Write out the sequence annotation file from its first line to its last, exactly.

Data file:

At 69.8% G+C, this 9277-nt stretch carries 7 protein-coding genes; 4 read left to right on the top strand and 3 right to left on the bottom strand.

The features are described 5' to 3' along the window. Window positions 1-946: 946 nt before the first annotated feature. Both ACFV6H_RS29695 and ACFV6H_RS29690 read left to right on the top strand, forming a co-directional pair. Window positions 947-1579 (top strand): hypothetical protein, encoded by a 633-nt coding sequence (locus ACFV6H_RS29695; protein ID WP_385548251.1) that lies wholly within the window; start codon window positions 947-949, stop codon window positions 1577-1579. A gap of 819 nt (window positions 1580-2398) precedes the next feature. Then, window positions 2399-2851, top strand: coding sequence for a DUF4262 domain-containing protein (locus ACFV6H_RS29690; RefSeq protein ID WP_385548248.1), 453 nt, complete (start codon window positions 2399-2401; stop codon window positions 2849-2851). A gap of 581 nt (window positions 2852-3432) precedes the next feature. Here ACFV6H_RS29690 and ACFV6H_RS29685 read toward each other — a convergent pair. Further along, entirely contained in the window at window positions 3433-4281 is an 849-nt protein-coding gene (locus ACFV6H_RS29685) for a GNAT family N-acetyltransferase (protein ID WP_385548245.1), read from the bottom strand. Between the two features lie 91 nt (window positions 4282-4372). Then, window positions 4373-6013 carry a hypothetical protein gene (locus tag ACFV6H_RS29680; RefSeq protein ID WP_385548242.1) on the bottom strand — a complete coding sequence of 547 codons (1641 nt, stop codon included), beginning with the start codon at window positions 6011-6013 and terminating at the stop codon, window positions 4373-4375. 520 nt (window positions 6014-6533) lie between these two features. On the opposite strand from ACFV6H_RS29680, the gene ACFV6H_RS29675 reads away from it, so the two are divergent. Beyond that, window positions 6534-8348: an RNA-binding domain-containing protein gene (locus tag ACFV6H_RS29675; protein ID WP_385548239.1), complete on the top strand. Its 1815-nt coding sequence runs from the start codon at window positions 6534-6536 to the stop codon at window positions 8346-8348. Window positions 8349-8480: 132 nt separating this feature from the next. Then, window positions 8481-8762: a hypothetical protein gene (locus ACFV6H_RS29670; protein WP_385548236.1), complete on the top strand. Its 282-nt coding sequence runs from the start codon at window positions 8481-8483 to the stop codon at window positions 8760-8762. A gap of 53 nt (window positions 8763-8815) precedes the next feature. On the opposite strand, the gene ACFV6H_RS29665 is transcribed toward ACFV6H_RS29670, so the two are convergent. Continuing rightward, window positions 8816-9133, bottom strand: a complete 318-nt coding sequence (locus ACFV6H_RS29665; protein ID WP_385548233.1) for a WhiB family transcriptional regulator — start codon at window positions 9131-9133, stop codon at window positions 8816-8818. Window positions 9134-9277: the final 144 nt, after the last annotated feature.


At 69.8% G+C, this 9277-nt stretch carries 7 protein-coding genes; 4 read left to right on the top strand and 3 right to left on the bottom strand.

The features are described 5' to 3' along the window. Window positions 1-946: 946 nt before the first annotated feature. Both ACFV6H_RS29695 and ACFV6H_RS29690 read left to right on the top strand, forming a co-directional pair. Window positions 947-1579 (top strand): hypothetical protein, encoded by a 633-nt coding sequence (locus ACFV6H_RS29695; protein ID WP_385548251.1) that lies wholly within the window; start codon window positions 947-949, stop codon window positions 1577-1579. A gap of 819 nt (window positions 1580-2398) precedes the next feature. Then, window positions 2399-2851, top strand: coding sequence for a DUF4262 domain-containing protein (locus ACFV6H_RS29690; RefSeq protein ID WP_385548248.1), 453 nt, complete (start codon window positions 2399-2401; stop codon window positions 2849-2851). A gap of 581 nt (window positions 2852-3432) precedes the next feature. Here ACFV6H_RS29690 and ACFV6H_RS29685 read toward each other — a convergent pair. Further along, entirely contained in the window at window positions 3433-4281 is an 849-nt protein-coding gene (locus ACFV6H_RS29685) for a GNAT family N-acetyltransferase (protein ID WP_385548245.1), read from the bottom strand. Between the two features lie 91 nt (window positions 4282-4372). Then, window positions 4373-6013 carry a hypothetical protein gene (locus tag ACFV6H_RS29680; RefSeq protein ID WP_385548242.1) on the bottom strand — a complete coding sequence of 547 codons (1641 nt, stop codon included), beginning with the start codon at window positions 6011-6013 and terminating at the stop codon, window positions 4373-4375. 520 nt (window positions 6014-6533) lie between these two features. On the opposite strand from ACFV6H_RS29680, the gene ACFV6H_RS29675 reads away from it, so the two are divergent. Beyond that, window positions 6534-8348: an RNA-binding domain-containing protein gene (locus tag ACFV6H_RS29675; protein ID WP_385548239.1), complete on the top strand. Its 1815-nt coding sequence runs from the start codon at window positions 6534-6536 to the stop codon at window positions 8346-8348. Window positions 8349-8480: 132 nt separating this feature from the next. Then, window positions 8481-8762: a hypothetical protein gene (locus ACFV6H_RS29670; protein WP_385548236.1), complete on the top strand. Its 282-nt coding sequence runs from the start codon at window positions 8481-8483 to the stop codon at window positions 8760-8762. A gap of 53 nt (window positions 8763-8815) precedes the next feature. On the opposite strand, the gene ACFV6H_RS29665 is transcribed toward ACFV6H_RS29670, so the two are convergent. Continuing rightward, window positions 8816-9133, bottom strand: a complete 318-nt coding sequence (locus ACFV6H_RS29665; protein ID WP_385548233.1) for a WhiB family transcriptional regulator — start codon at window positions 9131-9133, stop codon at window positions 8816-8818. Window positions 9134-9277: the final 144 nt, after the last annotated feature.